The most common debate on the marijuana campaign trail involves whether pot is more or less dangerous than alcohol — or whether it matters.
Boyer and other legalization supporters have made it a point to call current laws against marijuana use “prohibition,” relating them to the failed 1920s-era ban on alcohol, which drove use of the substance into an unregulated, criminal-controlled underground.
Boyer said the prohibition on pot has had a similar effect, and legalizing its recreational use statewide would give authorities leverage to regulate its chemical substance and create a new revenue stream by taxing it.
“Alcohol and cigarettes kill millions, but no one’s overdosed ever on marijuana. Why would we want to keep that illegal and drive people to use these other substances?” he said. “The draw of making it legal and regulating it is we’ll have more information. If you buy a bottle of alcohol, you can look at the label and tell what’s in it. You can’t tell when you buy marijuana how much [of the mind-altering compound] THC is in it or where it came from.”
Boyer also reiterated arguments he’s made repeatedly in recent years lobbying for legalization: that marijuana has been shown less likely to make users violent than alcohol. His organization has begun promoting a Facebook advertisement showing silhouettes of men brawling with bottles in their hands, accompanied by the statement: “Marijuana, it’s like alcohol. Just without the fighting.”
“It feels to me that the vast majority of voters know how they come down on this issue,” he said. “If I had to guess, I’d say only about 10-20 percent are undecided, and we don’t really know what moves those undecideds. We want them to know that marijuana is less harmful than alcohol and appeal to that sensibility before they vote.”
But relating marijuana to alcohol can work both ways. Opponents say the legal use of cigarettes and alcohol by adults can give children the impression the substances aren’t dangerous, and it doesn’t make sense to add a new intoxicant to the list of legal drugs that can tempt Maine’s young people.
“It defies logic that a third legal drug … would make this any better,” Googins said during last week’s debate.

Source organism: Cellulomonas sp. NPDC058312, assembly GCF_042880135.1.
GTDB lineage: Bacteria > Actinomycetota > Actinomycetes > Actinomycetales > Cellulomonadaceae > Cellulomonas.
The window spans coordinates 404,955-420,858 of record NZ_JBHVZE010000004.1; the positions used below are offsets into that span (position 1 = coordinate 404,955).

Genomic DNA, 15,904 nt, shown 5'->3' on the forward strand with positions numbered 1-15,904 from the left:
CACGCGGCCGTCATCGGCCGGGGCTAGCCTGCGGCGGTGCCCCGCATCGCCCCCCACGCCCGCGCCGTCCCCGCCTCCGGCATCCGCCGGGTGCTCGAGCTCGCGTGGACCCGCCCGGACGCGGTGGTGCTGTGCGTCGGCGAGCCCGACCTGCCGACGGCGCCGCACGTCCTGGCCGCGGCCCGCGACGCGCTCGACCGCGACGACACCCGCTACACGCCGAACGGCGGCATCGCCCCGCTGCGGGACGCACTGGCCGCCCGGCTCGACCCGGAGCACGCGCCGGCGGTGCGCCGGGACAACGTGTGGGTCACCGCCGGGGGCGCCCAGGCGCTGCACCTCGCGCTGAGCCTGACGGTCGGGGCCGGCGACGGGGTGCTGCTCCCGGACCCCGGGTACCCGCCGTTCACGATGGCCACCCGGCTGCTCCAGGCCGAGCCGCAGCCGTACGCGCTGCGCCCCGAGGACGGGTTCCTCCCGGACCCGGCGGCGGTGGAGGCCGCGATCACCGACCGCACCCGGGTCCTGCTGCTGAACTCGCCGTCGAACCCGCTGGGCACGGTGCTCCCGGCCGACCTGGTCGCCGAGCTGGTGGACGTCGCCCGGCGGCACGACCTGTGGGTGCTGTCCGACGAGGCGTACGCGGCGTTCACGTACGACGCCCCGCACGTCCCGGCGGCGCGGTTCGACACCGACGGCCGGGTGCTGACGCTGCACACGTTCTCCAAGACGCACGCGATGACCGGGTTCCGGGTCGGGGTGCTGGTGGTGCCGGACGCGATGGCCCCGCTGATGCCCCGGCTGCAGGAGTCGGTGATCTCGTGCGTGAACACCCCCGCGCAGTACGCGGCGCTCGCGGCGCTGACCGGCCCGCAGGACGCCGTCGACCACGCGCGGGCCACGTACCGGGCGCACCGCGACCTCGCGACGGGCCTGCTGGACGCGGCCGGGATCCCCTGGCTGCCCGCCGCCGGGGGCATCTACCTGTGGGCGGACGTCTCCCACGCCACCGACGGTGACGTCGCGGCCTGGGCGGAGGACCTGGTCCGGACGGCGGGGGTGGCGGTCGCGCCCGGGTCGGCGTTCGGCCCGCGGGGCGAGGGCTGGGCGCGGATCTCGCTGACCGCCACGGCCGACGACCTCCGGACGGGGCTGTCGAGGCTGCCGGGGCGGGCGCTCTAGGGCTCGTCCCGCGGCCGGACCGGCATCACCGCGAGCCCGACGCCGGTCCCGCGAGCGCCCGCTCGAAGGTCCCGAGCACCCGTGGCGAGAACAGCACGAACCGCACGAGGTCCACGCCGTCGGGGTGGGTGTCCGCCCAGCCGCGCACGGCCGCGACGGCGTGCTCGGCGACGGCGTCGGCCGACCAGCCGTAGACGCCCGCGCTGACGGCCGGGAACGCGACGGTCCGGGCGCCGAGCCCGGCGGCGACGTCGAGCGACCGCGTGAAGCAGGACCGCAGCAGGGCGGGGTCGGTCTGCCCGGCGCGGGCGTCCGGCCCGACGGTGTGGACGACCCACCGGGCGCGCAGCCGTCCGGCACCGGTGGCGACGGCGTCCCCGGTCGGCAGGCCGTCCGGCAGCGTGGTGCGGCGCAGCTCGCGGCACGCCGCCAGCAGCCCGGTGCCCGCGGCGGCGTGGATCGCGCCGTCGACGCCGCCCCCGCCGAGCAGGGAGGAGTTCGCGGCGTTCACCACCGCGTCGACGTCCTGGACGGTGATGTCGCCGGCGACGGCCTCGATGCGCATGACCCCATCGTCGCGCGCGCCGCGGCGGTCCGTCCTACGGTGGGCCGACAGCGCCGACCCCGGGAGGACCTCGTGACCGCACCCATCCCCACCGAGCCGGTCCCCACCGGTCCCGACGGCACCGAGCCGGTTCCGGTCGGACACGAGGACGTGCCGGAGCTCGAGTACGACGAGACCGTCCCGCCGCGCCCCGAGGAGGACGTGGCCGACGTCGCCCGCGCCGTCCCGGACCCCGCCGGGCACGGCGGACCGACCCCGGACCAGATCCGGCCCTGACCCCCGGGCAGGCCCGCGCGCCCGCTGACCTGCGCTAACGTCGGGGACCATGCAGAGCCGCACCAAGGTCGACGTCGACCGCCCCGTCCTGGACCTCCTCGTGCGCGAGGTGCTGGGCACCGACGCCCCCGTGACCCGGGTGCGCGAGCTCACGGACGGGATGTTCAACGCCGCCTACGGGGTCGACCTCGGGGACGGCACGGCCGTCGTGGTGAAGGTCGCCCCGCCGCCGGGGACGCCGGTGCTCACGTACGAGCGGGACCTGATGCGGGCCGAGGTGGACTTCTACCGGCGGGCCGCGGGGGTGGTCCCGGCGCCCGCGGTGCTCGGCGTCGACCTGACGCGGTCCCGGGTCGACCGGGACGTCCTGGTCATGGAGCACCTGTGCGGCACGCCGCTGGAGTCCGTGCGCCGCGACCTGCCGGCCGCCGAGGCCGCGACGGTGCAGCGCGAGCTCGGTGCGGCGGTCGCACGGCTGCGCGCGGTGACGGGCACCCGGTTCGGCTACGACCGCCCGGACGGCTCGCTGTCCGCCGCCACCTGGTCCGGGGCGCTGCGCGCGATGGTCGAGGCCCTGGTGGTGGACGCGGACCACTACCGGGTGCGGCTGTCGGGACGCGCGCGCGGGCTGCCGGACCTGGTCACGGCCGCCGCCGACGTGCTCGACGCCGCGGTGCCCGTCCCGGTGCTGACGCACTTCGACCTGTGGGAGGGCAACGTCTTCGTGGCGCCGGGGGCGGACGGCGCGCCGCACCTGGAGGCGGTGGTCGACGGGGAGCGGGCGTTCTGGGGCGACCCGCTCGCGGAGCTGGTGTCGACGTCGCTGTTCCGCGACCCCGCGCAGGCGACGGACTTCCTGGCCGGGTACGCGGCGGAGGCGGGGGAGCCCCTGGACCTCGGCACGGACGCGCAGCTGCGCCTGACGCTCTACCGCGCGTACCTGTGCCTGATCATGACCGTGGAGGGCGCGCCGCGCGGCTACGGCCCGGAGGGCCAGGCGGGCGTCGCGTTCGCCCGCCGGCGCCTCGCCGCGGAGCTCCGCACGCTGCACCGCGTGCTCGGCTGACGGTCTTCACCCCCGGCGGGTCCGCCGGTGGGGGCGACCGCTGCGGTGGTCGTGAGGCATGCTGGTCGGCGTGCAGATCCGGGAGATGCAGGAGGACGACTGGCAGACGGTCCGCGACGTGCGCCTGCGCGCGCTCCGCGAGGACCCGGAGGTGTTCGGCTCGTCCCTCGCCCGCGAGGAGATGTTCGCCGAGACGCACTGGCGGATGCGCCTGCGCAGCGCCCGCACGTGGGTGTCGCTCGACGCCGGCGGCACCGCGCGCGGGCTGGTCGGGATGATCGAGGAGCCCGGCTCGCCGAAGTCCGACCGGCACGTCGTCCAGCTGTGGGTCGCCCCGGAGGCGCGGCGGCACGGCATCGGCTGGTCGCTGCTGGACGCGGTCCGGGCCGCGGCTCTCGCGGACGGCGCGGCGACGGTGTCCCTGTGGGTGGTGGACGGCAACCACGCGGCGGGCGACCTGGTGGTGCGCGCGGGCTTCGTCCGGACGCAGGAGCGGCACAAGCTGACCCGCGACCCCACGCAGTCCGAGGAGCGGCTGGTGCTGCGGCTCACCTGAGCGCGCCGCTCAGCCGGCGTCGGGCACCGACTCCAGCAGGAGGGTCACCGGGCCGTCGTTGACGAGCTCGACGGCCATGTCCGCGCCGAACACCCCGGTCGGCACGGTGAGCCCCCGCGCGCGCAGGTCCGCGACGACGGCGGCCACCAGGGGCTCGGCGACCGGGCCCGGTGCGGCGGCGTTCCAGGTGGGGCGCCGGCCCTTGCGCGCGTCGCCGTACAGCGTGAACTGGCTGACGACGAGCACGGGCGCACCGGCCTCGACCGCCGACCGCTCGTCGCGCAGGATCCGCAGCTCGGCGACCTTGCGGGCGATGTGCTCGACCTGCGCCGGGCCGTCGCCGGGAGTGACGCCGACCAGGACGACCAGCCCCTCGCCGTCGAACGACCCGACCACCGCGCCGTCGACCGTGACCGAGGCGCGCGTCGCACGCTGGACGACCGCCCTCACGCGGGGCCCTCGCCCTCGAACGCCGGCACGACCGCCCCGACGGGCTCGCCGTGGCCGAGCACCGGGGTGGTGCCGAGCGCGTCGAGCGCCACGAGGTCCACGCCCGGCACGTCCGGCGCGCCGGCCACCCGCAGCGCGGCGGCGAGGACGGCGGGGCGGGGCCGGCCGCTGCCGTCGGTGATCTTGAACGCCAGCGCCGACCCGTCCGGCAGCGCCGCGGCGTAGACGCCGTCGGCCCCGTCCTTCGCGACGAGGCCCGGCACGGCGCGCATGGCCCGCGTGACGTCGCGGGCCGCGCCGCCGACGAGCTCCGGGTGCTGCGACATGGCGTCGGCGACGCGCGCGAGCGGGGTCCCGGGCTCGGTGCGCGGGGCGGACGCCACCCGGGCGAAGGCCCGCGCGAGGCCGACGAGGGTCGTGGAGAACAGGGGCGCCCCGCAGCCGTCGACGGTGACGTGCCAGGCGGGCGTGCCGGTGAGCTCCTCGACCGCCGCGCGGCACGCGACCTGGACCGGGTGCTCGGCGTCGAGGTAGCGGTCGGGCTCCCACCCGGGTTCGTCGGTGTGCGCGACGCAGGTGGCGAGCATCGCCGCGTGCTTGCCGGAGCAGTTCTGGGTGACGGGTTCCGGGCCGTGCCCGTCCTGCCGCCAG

Portland Police Chief Michael Sauschuck has argued that alcohol is the most widely abused substance among minors and juveniles, in part, because parents legally keep it in their homes, where young people can more easily access it.
“Part of the reason we have problems with underage drinking is the access youth have to alcohol,” Gagnon agreed. “Regulations against alcohol aren’t as strict as they could be. … I don’t know that I want to model a marijuana policy after [alcohol policy], because that needs to be fixed.”
Gagnon also argued that many substance abusers are not simply deciding between alcohol and marijuana — with increased access, he said, they’ll use both.
“We’re not out to be the fun police,” he said. “We’re not out to round up adults who are using marijuana, we’re not out to restrict the freedoms of adults, which is what [legalization advocates] try to make us out to be sometimes. We just think at the end of the day, this is a policy that would increase access to the drug.”
As in Portland, use of marijuana in public or by individuals younger than 21 would remain illegal under the legalization ordinances being proposed in Lewiston and South Portland.
The Portland ordinance allows possession of 2.5 ounces of the drug, however, while the Lewiston and South Portland ordinances would allow possession of just one ounce.
Private medical use of pot has been legal in Maine since 1999, while larger-scale dispensaries of medical marijuana have been legal in the state since 2009.
Lily O’Gara, staff reporter for The Forecaster, contributed to this article.